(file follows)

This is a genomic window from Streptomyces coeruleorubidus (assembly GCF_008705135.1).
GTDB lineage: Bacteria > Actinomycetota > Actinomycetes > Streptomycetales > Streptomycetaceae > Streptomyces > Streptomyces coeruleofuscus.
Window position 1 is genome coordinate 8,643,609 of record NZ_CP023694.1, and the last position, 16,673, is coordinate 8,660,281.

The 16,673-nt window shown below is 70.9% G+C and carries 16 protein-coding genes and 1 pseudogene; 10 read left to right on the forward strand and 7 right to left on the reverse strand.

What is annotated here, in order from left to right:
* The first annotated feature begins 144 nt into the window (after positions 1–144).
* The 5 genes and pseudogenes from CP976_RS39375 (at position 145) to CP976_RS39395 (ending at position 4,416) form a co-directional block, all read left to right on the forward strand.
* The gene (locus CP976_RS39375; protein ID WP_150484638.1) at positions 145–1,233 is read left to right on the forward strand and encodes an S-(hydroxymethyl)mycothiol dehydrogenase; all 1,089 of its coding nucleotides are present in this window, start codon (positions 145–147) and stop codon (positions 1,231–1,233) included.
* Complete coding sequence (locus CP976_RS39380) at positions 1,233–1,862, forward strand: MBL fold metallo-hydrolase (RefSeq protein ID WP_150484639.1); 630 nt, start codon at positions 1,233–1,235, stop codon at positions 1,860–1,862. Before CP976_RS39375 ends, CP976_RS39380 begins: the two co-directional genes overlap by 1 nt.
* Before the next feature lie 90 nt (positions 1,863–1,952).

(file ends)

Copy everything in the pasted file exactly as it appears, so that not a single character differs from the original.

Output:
This is a genomic window from Streptomyces coeruleorubidus (assembly GCF_008705135.1).
GTDB lineage: Bacteria > Actinomycetota > Actinomycetes > Streptomycetales > Streptomycetaceae > Streptomyces > Streptomyces coeruleofuscus.
Window position 1 is genome coordinate 8,643,609 of record NZ_CP023694.1, and the last position, 16,673, is coordinate 8,660,281.

The 16,673-nt window shown below is 70.9% G+C and carries 16 protein-coding genes and 1 pseudogene; 10 read left to right on the forward strand and 7 right to left on the reverse strand.

What is annotated here, in order from left to right:
* The first annotated feature begins 144 nt into the window (after positions 1–144).
* The 5 genes and pseudogenes from CP976_RS39375 (at position 145) to CP976_RS39395 (ending at position 4,416) form a co-directional block, all read left to right on the forward strand.
* The gene (locus CP976_RS39375; protein ID WP_150484638.1) at positions 145–1,233 is read left to right on the forward strand and encodes an S-(hydroxymethyl)mycothiol dehydrogenase; all 1,089 of its coding nucleotides are present in this window, start codon (positions 145–147) and stop codon (positions 1,231–1,233) included.
* Complete coding sequence (locus CP976_RS39380) at positions 1,233–1,862, forward strand: MBL fold metallo-hydrolase (RefSeq protein ID WP_150484639.1); 630 nt, start codon at positions 1,233–1,235, stop codon at positions 1,860–1,862. Before CP976_RS39375 ends, CP976_RS39380 begins: the two co-directional genes overlap by 1 nt.
* Before the next feature lie 90 nt (positions 1,863–1,952).